line on the left of what is known as the Hare house, for the purpose of charging the enemy's works. In this charge, which failed, Lieutenant Colonel Guy H. Watkins was mortally wounded while nobly encouraging his men forward. During the long and arduous campaign, Colonel Watkins had been continually with his command, sharing its dangers and fatigues with that patience and forgetfulness of self which patriotism inspires, and which he possessed in an eminent degree. He was a brave, good officer, and I would most respectfully request that he receive such honorable mention as unswerving fidelity and spotless integrity deserve.
During the remainder of the fifth epoch I had command of the regiment. It was frequently in exposed and trying places, though at no time engaged with the enemy.
During the fifth epoch the loss of my command was 1 commissioned officer and 3 men killed, 1 officer and 14 men wounded, and 1 man missing. Total loss during the five epochs: 1 commissioned officer killed and 5 wounded, 15 enlisted men killed and 124 wounded, and 16 men missing.
Respectfully submitting the above report of the operations of the One hundred and forty-first Regiment of Pennsylvania Volunteers, though imperfect as regards detail,
I have the honor to remain, most respectfully, your obedient servant,
C. W. TYLER,
Lieutenant-Colonel, Commanding 141st Pennsylvania Volunteers.
Acting Assistant Adjutant-General, Second Brigade.
HDQRS. 141ST REGIMENT PENNSYLVANIA VOLUNTEERS, September 28, 1864.
SIR: In compliance with circular from brigade headquarters dated September --, 1864, I have the honor to make the following report:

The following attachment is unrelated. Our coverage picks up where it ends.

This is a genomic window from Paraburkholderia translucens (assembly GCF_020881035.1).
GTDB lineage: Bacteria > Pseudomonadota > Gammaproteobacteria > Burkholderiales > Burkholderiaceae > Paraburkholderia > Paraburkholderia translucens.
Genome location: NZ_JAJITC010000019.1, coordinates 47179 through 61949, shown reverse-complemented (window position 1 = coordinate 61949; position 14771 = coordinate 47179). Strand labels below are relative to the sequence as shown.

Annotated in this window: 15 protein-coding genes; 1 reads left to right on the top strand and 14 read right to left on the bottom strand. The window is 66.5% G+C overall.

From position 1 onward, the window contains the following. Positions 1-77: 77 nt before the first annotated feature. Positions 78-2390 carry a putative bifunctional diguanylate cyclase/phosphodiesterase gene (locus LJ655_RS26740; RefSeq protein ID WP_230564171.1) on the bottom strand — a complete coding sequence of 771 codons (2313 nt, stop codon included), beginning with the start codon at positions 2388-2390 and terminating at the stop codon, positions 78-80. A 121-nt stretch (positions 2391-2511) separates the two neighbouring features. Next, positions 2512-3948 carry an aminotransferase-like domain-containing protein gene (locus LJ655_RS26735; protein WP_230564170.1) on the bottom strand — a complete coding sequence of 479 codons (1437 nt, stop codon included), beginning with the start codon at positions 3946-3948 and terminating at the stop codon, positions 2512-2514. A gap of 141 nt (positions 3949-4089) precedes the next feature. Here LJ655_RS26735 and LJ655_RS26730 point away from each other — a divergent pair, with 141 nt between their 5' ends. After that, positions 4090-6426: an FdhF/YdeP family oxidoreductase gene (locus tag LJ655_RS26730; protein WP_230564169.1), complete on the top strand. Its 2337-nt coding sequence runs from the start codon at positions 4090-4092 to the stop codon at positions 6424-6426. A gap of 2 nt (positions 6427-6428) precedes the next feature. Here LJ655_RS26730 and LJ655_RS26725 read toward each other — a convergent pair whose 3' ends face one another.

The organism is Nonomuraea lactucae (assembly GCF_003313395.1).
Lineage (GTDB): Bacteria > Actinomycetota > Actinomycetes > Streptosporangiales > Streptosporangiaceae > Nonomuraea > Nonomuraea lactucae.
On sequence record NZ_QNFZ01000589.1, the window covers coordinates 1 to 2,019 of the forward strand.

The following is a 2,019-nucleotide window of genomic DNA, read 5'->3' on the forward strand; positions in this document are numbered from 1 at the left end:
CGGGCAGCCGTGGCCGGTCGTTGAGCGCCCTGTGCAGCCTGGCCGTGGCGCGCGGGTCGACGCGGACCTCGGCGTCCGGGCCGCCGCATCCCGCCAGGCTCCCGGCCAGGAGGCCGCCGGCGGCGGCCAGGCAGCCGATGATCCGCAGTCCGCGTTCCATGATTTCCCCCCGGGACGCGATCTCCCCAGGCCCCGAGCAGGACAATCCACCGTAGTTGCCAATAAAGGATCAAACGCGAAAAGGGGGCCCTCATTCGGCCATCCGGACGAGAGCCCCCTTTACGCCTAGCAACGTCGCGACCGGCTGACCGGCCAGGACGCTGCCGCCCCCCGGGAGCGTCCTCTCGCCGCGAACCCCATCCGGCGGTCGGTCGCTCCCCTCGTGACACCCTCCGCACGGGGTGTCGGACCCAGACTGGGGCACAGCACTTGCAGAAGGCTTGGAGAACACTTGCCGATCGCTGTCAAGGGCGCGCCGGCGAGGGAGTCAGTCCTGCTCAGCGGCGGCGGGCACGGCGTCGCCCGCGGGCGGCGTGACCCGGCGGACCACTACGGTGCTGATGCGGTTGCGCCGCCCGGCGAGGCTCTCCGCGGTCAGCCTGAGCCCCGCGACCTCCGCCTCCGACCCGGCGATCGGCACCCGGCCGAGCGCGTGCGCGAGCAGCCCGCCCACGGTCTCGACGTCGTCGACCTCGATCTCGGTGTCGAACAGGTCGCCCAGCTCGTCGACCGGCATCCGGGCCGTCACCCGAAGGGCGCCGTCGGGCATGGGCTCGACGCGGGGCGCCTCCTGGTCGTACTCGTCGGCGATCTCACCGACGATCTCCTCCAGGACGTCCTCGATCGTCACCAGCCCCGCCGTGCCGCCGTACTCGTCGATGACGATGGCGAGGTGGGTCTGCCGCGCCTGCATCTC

On the 26th, July, A. D. 1864, I was second in command, Colonel H. J. Madill being then in command of the regiment. We broke camp about 1 p. m. and marched rapidly to the James River, crossing about daylight on the morning of the 27th; massed with the brigade in rear of some woods in two lines, the One hundred and forty-first being on the right of the second line. Colonel Madill was ordered, soon after halting, to take this regiment on picket some 1,000 yards to the right of the woods, to a house and out-buildings. Arriving at the house, the enemy were seen advancing a skirmish line, supported by a line of battle, some 1,200 yards away. I was ordered to deploy a portion of the regiment and advance skirmishers toward the enemy. I directed four companies to be deployed and advanced them about 100 yards into an intervening corn-field, where we began to exchange shots with the enemy. Brigadier-General De Trobriand being apprised of the enemy's advance, directed us to maintain our position. I posted several men as sharpshooters in some of the out-buildings to watch and annoy the enemy should he attempt an advance through the corn-field, behind which he was now posted. As soon as the firing commenced on our left, the enemy moved in that direction by the flank, exchanging shots with us as he took his departure. We remained here until about 2 p. m., when we were ordered to rejoin the brigade. We then moved about one mile toward the left, where we remained during the night as a support to the picket-line. About noon of the next day (July 28) Colonel Madill was ordered to the command of the Second Brigade, and the One hundred